By Senior Airman Benjamin Raughton, 2nd Bomb Wing Public Affairs
/ Published January 21, 2016
BARKSDALE AIR FORCE BASE, La. (AFNS) -- “Pilot, we have a lock-on,” the B-52 Stratofortress electronic warfare officer called out in surprise.
Capt. Jim Bowles, a B-52 instructor pilot, gritted his teeth, looked downward and sure enough, an SA-6 surface-to-air missile had been launched in his direction.
For most, being shot down by a missile over enemy territory is not a concern expected to become a reality. But for Bowles and his crew, this could be reality flying toward them in the dark Iraqi night.
Minutes passed, each one an eternity in itself. Bowles held his breath.
“This is it, this could be it,” recalled Bowles, now an Air Force Global Strike Command program analyst.
He could see the missile. What he couldn’t see were the jamming systems working to save him and his aircrew. Operating perfectly, the jamming sent the missile in another direction.
Bowles avoided a missile that night while deployed to Iraq in support of Operation Desert Storm. Throughout the preparation and deployment, his training and his family were constantly in his mind.
Prior to the deployment, Bowles, his wife and their children went on a family vacation and visited relatives. Every afternoon at 2 p.m., he was required to call and check in with his unit on Barksdale Air Force Base and in the meantime, planned for a duty station move to Castle AFB, California.
One phone call just after returning from vacation changed his plans.
“It was about 11:30 at night and the phone rings,” he said. “My wife and I looked at each other and said, ‘oh no.’ I picked up the phone and was told to report to Barksdale.”
The situation in the Persian Gulf had escalated in December 1990.
“While I’m doing Christmas decorations, I’m also packing my bags for deployment to do combat operations,” he said. “It’s a unique experience when you think about peace on earth and goodwill toward men, and I may have to bring combat to my enemy.”
After moving to the air base in January, Bowles was sent to Nellis AFB, Nevada, for a two-week preparatory exercise called Desert Flag.
“The ramp was full of every type of aircraft,” he said. “Desert Flag was a Red Flag (exercise) on steroids. By Wednesday of the exercise, we saw aircraft leaving the base, and by Thursday, the airfield was a quarter empty. Where’s everybody going? We all knew.”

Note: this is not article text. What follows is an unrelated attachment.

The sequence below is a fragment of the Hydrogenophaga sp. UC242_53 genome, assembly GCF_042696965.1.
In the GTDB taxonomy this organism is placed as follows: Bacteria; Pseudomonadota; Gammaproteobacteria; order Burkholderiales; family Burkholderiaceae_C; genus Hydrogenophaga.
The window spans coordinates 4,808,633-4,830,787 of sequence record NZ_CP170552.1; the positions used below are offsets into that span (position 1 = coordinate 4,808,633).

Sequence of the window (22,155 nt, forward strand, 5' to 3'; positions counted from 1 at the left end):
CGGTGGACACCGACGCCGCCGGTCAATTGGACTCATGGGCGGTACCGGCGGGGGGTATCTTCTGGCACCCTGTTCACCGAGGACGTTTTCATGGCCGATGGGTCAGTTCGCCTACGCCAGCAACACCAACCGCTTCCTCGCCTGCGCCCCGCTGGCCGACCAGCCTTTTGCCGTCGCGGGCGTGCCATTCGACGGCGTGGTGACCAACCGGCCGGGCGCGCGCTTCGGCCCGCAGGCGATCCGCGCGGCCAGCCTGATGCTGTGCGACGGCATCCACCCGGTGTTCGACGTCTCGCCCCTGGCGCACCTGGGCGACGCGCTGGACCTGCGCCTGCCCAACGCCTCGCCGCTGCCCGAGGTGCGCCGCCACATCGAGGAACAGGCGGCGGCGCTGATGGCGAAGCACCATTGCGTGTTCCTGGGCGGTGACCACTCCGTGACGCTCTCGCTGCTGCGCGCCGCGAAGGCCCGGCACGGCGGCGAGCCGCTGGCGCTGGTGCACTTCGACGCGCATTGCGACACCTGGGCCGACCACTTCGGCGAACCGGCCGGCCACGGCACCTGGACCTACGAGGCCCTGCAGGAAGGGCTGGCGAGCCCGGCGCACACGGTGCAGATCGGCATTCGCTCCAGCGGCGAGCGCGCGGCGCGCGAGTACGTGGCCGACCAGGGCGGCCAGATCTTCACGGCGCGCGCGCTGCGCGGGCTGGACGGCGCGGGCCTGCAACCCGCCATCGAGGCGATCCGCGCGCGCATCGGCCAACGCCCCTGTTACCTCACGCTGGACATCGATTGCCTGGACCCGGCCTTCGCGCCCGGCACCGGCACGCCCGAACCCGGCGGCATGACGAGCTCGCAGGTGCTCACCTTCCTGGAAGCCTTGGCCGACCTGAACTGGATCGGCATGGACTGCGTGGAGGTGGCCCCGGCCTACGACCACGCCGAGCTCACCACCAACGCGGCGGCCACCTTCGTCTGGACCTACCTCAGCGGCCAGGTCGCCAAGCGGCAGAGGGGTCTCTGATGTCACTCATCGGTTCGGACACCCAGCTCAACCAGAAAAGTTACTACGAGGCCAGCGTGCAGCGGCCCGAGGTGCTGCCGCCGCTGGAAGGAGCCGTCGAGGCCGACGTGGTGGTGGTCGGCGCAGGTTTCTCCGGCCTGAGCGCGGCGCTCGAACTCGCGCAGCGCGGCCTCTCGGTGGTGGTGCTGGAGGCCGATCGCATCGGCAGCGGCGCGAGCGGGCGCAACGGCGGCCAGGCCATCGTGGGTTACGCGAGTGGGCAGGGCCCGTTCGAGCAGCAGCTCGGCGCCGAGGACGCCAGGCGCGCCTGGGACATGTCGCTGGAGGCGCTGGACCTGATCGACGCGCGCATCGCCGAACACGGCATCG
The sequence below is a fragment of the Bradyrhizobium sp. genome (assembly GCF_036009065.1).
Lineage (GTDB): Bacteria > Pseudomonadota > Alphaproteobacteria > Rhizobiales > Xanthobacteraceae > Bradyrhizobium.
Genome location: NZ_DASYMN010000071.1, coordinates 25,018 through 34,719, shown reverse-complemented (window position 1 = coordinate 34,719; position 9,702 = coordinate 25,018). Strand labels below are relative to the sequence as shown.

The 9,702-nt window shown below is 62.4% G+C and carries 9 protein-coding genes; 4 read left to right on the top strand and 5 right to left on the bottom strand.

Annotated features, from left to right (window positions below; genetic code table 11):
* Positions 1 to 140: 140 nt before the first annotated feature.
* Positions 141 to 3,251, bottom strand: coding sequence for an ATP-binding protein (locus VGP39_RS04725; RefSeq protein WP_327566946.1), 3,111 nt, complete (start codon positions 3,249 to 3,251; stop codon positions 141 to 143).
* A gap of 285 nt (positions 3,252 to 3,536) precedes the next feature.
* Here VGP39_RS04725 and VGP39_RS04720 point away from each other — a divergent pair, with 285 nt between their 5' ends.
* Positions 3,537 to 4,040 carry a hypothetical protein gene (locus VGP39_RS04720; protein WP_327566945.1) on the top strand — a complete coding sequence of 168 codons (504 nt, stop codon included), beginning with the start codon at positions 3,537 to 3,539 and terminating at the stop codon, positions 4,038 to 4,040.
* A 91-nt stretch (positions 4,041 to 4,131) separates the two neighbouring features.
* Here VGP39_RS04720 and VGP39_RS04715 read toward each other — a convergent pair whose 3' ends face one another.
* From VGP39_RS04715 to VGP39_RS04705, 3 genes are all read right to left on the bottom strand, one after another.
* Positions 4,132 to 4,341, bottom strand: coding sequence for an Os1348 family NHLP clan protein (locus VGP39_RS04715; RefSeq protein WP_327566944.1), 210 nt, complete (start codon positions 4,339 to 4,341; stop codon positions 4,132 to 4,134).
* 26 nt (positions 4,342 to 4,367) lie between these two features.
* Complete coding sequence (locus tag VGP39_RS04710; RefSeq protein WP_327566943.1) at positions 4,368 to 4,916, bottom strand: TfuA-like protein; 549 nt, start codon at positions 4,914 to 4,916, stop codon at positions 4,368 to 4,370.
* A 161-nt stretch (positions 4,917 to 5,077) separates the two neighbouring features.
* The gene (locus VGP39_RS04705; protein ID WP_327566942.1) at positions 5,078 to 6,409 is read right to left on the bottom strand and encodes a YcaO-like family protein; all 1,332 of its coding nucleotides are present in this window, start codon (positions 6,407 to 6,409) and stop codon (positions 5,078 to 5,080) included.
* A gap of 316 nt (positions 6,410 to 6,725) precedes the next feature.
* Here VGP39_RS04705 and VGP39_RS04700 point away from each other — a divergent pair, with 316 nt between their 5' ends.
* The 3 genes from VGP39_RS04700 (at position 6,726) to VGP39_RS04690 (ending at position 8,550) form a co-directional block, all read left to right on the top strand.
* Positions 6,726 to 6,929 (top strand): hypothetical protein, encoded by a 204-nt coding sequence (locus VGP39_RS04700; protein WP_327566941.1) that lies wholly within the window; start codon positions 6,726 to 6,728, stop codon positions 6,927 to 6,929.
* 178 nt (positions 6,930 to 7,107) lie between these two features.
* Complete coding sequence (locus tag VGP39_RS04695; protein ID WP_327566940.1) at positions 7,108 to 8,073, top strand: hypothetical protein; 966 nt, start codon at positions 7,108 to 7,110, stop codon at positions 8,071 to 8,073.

After the exercise, Bowles boarded a bus to get a final round of immunizations and immediately deployed to Saudi Arabia to conduct combat operations against Saddam Hussein’s forces.
“While there was some apprehension about going into combat and the potential for not coming home, there was also a confidence because we knew we could do our mission,” Bowles said. “We’d trained together, and we’d do the jobs we were assigned to do.”
The first couple of missions went off without a hitch, he said. They were relatively uneventful and weapons were released on critical targets.
Additionally, Bowles and his aircrew would make “Taco Bell runs,” nicknamed after the 1980s advertising campaign.
“There were mine-breaching missions where we released our bomb-release lines just a few miles short of the Saudi Arabian-Kuwaiti border, and because of height and time of fall, those weapons would fall into the mine fields that Saddam Hussein had sewn,” Bowles said. “We called those our Taco Bell runs because they were our runs for the border.”
At one point, Hussein sent three armored units to advance into the town of Khafji. All Bowles and his crew were given was a slip of paper with coordinates.
“At that time, Saddam’s armored columns were exposed and we laid down the fire on him with two aircraft full of MK-82s and one aircraft full of cluster bombs,” Bowles said. “After we landed, we received a report saying we’d stopped them in their tracks.”
Throughout the numerous combat missions, the B-52 continuously demonstrated itself to both ally and enemy forces as a fearsome and unmatched weapons delivery system.
“The B-52 has such a high capacity magazine that you can drop a very large number of munitions,” Bowles said. “We would get reports of enemy prisoners of war that surrendered because of the threat of B-52 attacks. They’d cross the Saudi border and surrender to the Saudis, surrender to our troops and even to our photographers because they didn’t want to experience the onslaught of the cluster bomb units we were carrying.”
Bowles, having completed 25 combat missions in 10 weeks, considers Desert Storm to be a career-defining moment.
“When I look back on Desert Storm, it feels like yesterday. It’s a memory deep within myself and my family,” Bowles said. “That was 25 years ago, but we can’t fight the last fight. We have to fight the fight of tomorrow.”